I have so much to learn from this man. He has a story like so many of us. He is clinging on to his values. One of them could probably be to make sure his vicinity continues to have good bread, even if his family and factory is not around.
## My bread-friend serves his community
He is doing me (and all the busy families) a big favour. He is bringing hot baked bread right in my hands, in front of my door. Who does that any more? Who goes that extra mile any more?
Why would he wake up every morning, including weekends, at around 4am, to buy around 200 pieces of bread and reselling them for 0.075 USD each? (1USD ~= Rs40). He could have chosen to sell or resell something else and at a different hour of the day.
Now, the amount of (200×0.075) USD per day is absolutely not enough to live a decent life in Mauritius. A place where things are getting crazy expensive. Our currency (the Mauritian rupee) is on the decline, together with the quality of life.
What drives that man? He travels so many km in the early wake of the morning to make sure a couple of villages around his, get good bread, irrespective of weather conditions.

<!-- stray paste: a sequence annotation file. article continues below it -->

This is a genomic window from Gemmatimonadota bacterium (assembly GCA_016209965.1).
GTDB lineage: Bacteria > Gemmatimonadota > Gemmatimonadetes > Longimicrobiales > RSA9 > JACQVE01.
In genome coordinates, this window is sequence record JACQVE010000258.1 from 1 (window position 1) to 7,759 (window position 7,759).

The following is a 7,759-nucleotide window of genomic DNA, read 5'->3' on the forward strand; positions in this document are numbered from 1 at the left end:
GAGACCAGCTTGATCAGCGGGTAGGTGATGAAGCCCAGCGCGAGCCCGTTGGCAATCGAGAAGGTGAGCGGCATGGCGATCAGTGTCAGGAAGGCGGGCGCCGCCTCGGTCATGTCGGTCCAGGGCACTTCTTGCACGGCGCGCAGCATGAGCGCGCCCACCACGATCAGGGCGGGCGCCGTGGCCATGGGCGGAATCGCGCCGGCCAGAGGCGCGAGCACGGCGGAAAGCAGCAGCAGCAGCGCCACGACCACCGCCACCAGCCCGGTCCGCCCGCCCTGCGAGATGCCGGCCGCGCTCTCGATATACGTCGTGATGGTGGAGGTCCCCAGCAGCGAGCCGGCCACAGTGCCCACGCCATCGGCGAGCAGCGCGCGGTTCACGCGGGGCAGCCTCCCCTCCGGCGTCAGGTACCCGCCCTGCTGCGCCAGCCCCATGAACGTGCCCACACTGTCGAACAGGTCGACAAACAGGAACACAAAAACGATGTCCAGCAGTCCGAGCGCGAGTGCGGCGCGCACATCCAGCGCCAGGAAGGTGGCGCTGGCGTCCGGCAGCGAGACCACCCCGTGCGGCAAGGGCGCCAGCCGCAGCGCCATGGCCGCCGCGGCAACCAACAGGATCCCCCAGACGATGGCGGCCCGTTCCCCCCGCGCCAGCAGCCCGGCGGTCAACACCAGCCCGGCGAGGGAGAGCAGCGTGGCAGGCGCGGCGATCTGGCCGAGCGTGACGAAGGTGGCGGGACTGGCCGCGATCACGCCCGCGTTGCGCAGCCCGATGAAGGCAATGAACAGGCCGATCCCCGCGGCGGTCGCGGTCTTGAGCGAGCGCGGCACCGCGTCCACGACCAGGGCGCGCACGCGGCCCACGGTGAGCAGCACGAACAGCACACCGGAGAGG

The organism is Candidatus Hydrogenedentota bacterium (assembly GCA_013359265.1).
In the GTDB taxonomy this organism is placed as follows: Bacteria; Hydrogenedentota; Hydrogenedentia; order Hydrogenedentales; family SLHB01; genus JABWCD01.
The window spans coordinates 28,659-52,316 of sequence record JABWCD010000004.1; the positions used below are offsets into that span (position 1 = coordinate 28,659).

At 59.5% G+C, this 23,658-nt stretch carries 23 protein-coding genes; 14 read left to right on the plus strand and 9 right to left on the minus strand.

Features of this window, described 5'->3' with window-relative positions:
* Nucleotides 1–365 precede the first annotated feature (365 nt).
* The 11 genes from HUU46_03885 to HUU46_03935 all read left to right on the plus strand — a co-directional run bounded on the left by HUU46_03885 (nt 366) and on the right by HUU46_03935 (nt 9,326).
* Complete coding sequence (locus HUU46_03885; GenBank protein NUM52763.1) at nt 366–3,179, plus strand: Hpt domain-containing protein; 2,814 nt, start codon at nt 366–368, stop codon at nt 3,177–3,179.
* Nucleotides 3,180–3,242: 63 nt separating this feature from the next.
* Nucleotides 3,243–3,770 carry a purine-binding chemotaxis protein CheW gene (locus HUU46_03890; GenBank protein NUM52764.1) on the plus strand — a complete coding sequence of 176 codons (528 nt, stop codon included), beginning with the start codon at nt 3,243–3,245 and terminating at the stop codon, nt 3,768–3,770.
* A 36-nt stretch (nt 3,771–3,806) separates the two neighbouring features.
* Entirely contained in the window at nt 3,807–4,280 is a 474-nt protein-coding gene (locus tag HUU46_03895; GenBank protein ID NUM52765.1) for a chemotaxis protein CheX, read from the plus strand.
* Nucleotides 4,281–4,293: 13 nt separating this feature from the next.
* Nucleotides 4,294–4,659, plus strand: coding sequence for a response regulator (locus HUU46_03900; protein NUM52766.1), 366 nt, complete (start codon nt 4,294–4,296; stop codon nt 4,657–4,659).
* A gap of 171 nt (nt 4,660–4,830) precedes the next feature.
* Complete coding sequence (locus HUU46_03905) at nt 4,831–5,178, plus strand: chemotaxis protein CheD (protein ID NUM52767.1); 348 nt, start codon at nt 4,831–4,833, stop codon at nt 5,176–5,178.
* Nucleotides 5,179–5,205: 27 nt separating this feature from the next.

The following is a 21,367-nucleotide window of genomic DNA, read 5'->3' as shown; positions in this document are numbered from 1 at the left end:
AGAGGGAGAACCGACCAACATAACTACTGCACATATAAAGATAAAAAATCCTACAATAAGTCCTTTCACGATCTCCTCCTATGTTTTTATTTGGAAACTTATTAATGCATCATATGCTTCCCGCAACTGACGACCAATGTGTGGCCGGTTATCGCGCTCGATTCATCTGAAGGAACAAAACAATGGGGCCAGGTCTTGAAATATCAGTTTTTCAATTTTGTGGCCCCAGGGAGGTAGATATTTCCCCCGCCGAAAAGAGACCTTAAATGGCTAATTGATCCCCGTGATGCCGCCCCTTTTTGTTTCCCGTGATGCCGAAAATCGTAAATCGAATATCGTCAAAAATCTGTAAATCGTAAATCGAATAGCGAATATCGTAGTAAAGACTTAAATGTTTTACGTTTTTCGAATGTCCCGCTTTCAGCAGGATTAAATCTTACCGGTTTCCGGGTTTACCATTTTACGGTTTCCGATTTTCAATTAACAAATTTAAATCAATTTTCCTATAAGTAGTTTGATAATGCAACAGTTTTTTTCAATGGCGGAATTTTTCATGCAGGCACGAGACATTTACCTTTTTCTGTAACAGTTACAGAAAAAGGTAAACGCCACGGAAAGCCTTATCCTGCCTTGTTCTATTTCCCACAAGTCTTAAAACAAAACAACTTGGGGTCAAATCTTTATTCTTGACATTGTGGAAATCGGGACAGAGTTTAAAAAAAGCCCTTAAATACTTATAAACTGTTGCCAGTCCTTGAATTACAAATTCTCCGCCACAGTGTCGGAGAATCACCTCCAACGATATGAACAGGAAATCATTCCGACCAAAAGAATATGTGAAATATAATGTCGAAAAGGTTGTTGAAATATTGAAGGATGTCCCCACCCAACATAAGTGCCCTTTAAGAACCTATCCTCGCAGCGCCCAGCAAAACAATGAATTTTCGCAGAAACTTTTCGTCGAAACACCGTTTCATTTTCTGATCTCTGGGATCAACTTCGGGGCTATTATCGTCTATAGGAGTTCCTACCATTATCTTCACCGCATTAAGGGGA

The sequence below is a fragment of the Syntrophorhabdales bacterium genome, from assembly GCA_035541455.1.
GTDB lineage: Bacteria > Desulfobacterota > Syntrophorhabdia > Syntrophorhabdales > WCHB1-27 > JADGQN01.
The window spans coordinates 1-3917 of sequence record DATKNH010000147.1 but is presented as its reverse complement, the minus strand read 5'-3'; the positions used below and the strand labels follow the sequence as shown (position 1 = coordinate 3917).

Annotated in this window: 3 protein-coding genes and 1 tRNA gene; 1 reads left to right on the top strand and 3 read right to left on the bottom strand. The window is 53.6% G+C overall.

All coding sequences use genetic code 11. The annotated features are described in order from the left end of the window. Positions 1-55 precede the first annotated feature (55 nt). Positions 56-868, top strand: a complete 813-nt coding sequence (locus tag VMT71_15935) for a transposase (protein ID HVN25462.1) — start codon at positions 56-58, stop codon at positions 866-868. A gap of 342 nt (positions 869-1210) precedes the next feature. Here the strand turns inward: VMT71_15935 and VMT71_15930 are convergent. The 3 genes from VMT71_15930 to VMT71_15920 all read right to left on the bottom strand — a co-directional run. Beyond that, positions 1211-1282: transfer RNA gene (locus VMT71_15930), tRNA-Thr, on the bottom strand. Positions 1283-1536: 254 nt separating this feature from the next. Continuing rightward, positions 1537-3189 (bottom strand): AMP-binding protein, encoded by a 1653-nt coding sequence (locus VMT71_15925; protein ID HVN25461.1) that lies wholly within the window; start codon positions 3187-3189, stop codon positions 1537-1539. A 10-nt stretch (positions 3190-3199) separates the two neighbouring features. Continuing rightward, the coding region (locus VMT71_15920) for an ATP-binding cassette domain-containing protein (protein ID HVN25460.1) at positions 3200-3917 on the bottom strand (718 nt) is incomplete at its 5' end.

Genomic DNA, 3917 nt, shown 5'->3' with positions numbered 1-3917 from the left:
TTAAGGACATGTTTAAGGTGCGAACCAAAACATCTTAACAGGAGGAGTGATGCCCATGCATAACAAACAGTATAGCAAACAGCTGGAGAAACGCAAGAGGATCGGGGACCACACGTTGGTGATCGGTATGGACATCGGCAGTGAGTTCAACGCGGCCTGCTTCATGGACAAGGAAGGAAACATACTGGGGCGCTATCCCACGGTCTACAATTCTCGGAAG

## Paying-it forward? Or is there something more..
Just like my morning bread-friend, there are so many of us who hustles for the community. Many of us, who is serving it not for money, but for a cause deep down in ourselves – for values that we believe in.
We know how precious each and every one of us is. We would go any extra mile to lend a hand and be always helpful.
We are not just paying it forward. We are serving for the passion and for the values that define us.
Because deep down, we know what community is family. And that not everybody is fortunate to have a cosy family.
But we are lucky enough to be part of a big family, that is the PHP Community.
Community matters. Wake up, rise up, help at least one person around you – because that’s what defines us!
Thank you for taking the time to read this long thought of mine.
I do not know if I will be consistent in writing down thoughts – but all I know is that today, my heart decided to speak out after a long, long while.
Be safe and be blessed, my friend!
Excellent thoughts. Great. Your story brought me down memory lane.
I was the one, in my teen age, to head for the bakery on my uncle’s bicycle to make sure every family in our yard got their bread. Once on a rainy day while rushing I went straight in the sugar cane field (terrified, but fortunately not hurt), otherwise I would have been knocked down by an overtaking lorry from the opposite side.
It overlooked me and came right in my direction. Sometimes I arranged to have bread at our doorstep from a bread distributor, and for that I had to wake up early, well before sunset, often in cold weather, to wait for his passage.
Although regular, he didn’t turn up at the same time everyday. That was the kind of passion, and the kind of values we were held to, unknowingly.
The “bread friend” is becoming extinct.